Saturday, 26 September 2015

Azores rares: read all about them

When I first visited the Azores back in September 1994, the only easily accessible birding ‘literature’ was a handful of random trip reports. They provided an exciting but inevitably incomplete taste of the rare and scarce species turning up in the islands. My own inaugural visit added a few more records of vagrant American waders and wildfowl, but also set in train an ongoing connection with this beautiful Atlantic archipelago. I’ve now made 14 visits (some the highlights of which are summarised in this BirdGuides article), and look forward to leading another group to the islands in a fortnight’s time.

The Azores birding scene is altogether more co-ordinated these days, with a small but active resident community of birders spread across the islands and a growing cohort of regular visitors. From this network the Azores Bird Club has emerged, and now, plugging that much-needed gap in archiving the growing volume of records, there is a bird report documenting the islands’ scarcer migrants and vagrants.

After last year’s first report, a more comprehensive edition for 2014 is about to be published. Compiled principally by Peter Alfrey, Richard Bonser, Josh Jones, Darryl Spittle, Vincent Legrand and Sofia Goulart, it includes a comprehensive review of the year, a 50-page systematic list, finders’ accounts for the first Northern Shrike and Barred Warbler for the islands (the former also being the first for the Western Palearctic), a rare regional record of South Polar Skua, and more than 50 mouth-watering photos of locally and regionally rare species, including a stellar cast of American waders and warblers.

I joined the editorial team in the latter stages of report production; naturally, my opinion is completely biased! But I do think that if you have ever visited the Azores or intend to do so, you may well want to obtain a copy; more than that, with details of many records of rare Western Palearctic species, it will serve as a key reference for keen birders elsewhere in the region.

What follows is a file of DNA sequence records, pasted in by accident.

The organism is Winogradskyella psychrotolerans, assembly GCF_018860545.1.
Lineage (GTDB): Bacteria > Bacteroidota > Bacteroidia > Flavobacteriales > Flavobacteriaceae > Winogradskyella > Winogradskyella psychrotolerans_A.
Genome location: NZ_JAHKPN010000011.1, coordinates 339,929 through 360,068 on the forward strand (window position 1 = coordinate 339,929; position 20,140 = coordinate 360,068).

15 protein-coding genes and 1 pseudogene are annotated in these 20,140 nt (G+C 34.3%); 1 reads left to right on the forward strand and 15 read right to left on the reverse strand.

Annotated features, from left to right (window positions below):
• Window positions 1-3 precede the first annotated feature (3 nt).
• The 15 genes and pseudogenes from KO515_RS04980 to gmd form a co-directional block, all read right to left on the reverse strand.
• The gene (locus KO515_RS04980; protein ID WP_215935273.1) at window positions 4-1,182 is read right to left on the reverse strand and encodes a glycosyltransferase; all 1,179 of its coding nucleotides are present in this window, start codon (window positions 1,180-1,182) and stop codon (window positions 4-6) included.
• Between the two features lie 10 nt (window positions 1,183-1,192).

The print run is limited, so any interest should be expressed now to guarantee a copy. You can order by emailing with your name, email and postal address. The price is £10 UK/€15 continental Europe, including p&p.

Thursday, 24 September 2015

Birdwatch - latest editorial

October 2015 | Issue 280

You might think an organisation with a name like Raptor Alliance would be supporting Britain’s most persecuted group of wild birds. You’d be wrong: it lobbies on behalf of pigeon fanciers against Peregrine Falcons and Sparrowhawks, with potentially damaging consequences for these protected birds of prey. Raptor Alliance believes the law should be changed so that pigeon fanciers can apply to have ‘problem’ raptors relocated – an unworkable but also unnecessary idea, as only 14 per cent of domestic pigeons not returning to their lofts are thought to become prey items.

Of course, some collateral damage ought to be expected when a million pigeons bred domestically each year are destined for skies already occupied by natural predators. But what really struck me about this attitude was the implicit assumption that nature is an inconvenience to be controlled or tampered with whenever it suits. A similarly warped view of our natural heritage is also the hallmark of the Countryside Alliance, an organisation supporting the destruction of wildlife. The CA recently unleashed an ill-conceived tirade against BBC presenter Chris Packham – voted by readers of this magazine as Conservation Hero of the Year – for “blatant political propaganda” when he did little more than highlight serious wildlife crimes.

These latest attacks on the conservation movement and the welfare of wildlife follow another summer of illegal raptor killings, and an ongoing campaign by pro-game shooting You Forgot the Birds against the RSPB and its work. There is a co-ordinated feel to this sustained negative press about a conservation body cleared by the Charities Commission of charges made against it.

The RSPB may have its faults, but it’s no different in that respect from any other large organisation, and its work in the countryside deserves commendation. More than that, the society and others who speak out on behalf of our natural heritage need defending from partisan interests who are far more concerned with their own agendas than the sustainable management of our disfigured countryside and its fast-declining wildlife.

Sunday, 20 September 2015

Spain's new bird fair

It is 29 years to the month since I last visited the Ebro Delta in north-east Spain, a fabulous expanse of wetlands and agriculture now home to its own major birding event, the Delta Birding Festival. I first met event organiser Francesc Kirchner on a trip to Sweden three years ago, and earlier this year we were able to showcase his new festival in Birdwatch. Francesc’s nature supplies shop in Barcelona, Oryx, stocked the magazine at the event, so I was pleased to travel out with copies to see the festival for myself.

Stars of the show: some of the many Greater Flamingos on view at Catalonia's Delta Birding Festival.